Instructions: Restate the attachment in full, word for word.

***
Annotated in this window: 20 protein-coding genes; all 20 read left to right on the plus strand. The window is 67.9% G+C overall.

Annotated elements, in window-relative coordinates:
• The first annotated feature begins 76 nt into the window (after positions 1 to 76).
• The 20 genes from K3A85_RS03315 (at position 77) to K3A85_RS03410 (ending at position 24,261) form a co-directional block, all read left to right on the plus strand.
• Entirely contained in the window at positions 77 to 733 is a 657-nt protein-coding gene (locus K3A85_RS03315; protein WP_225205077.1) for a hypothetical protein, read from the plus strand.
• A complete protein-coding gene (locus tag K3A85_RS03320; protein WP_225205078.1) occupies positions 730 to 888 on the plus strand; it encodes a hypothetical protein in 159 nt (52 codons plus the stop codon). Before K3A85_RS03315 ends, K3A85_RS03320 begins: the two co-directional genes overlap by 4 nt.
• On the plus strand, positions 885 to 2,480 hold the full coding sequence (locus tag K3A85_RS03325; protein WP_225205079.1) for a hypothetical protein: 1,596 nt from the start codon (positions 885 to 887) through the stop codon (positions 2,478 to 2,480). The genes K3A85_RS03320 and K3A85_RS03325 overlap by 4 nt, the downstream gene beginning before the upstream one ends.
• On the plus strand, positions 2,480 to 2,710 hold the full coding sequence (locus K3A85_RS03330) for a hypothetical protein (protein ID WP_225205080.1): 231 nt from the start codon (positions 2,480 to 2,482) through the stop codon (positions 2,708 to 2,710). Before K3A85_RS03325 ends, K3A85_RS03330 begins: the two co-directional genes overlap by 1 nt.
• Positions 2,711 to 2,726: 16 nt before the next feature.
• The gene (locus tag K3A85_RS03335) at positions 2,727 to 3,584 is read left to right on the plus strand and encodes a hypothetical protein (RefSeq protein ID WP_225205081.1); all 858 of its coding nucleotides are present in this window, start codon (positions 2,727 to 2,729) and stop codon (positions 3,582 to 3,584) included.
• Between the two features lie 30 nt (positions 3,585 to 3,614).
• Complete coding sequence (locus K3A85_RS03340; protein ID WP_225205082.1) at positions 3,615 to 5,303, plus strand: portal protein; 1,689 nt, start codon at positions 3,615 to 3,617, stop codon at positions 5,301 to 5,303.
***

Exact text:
Annotated in this window: 20 protein-coding genes; all 20 read left to right on the plus strand. The window is 67.9% G+C overall.

Annotated elements, in window-relative coordinates:
• The first annotated feature begins 76 nt into the window (after positions 1 to 76).
• The 20 genes from K3A85_RS03315 (at position 77) to K3A85_RS03410 (ending at position 24,261) form a co-directional block, all read left to right on the plus strand.
• Entirely contained in the window at positions 77 to 733 is a 657-nt protein-coding gene (locus K3A85_RS03315; protein WP_225205077.1) for a hypothetical protein, read from the plus strand.
• A complete protein-coding gene (locus tag K3A85_RS03320; protein WP_225205078.1) occupies positions 730 to 888 on the plus strand; it encodes a hypothetical protein in 159 nt (52 codons plus the stop codon). Before K3A85_RS03315 ends, K3A85_RS03320 begins: the two co-directional genes overlap by 4 nt.
• On the plus strand, positions 885 to 2,480 hold the full coding sequence (locus tag K3A85_RS03325; protein WP_225205079.1) for a hypothetical protein: 1,596 nt from the start codon (positions 885 to 887) through the stop codon (positions 2,478 to 2,480). The genes K3A85_RS03320 and K3A85_RS03325 overlap by 4 nt, the downstream gene beginning before the upstream one ends.
• On the plus strand, positions 2,480 to 2,710 hold the full coding sequence (locus K3A85_RS03330) for a hypothetical protein (protein ID WP_225205080.1): 231 nt from the start codon (positions 2,480 to 2,482) through the stop codon (positions 2,708 to 2,710). Before K3A85_RS03325 ends, K3A85_RS03330 begins: the two co-directional genes overlap by 1 nt.
• Positions 2,711 to 2,726: 16 nt before the next feature.
• The gene (locus tag K3A85_RS03335) at positions 2,727 to 3,584 is read left to right on the plus strand and encodes a hypothetical protein (RefSeq protein ID WP_225205081.1); all 858 of its coding nucleotides are present in this window, start codon (positions 2,727 to 2,729) and stop codon (positions 3,582 to 3,584) included.
• Between the two features lie 30 nt (positions 3,585 to 3,614).
• Complete coding sequence (locus K3A85_RS03340; protein ID WP_225205082.1) at positions 3,615 to 5,303, plus strand: portal protein; 1,689 nt, start codon at positions 3,615 to 3,617, stop codon at positions 5,301 to 5,303.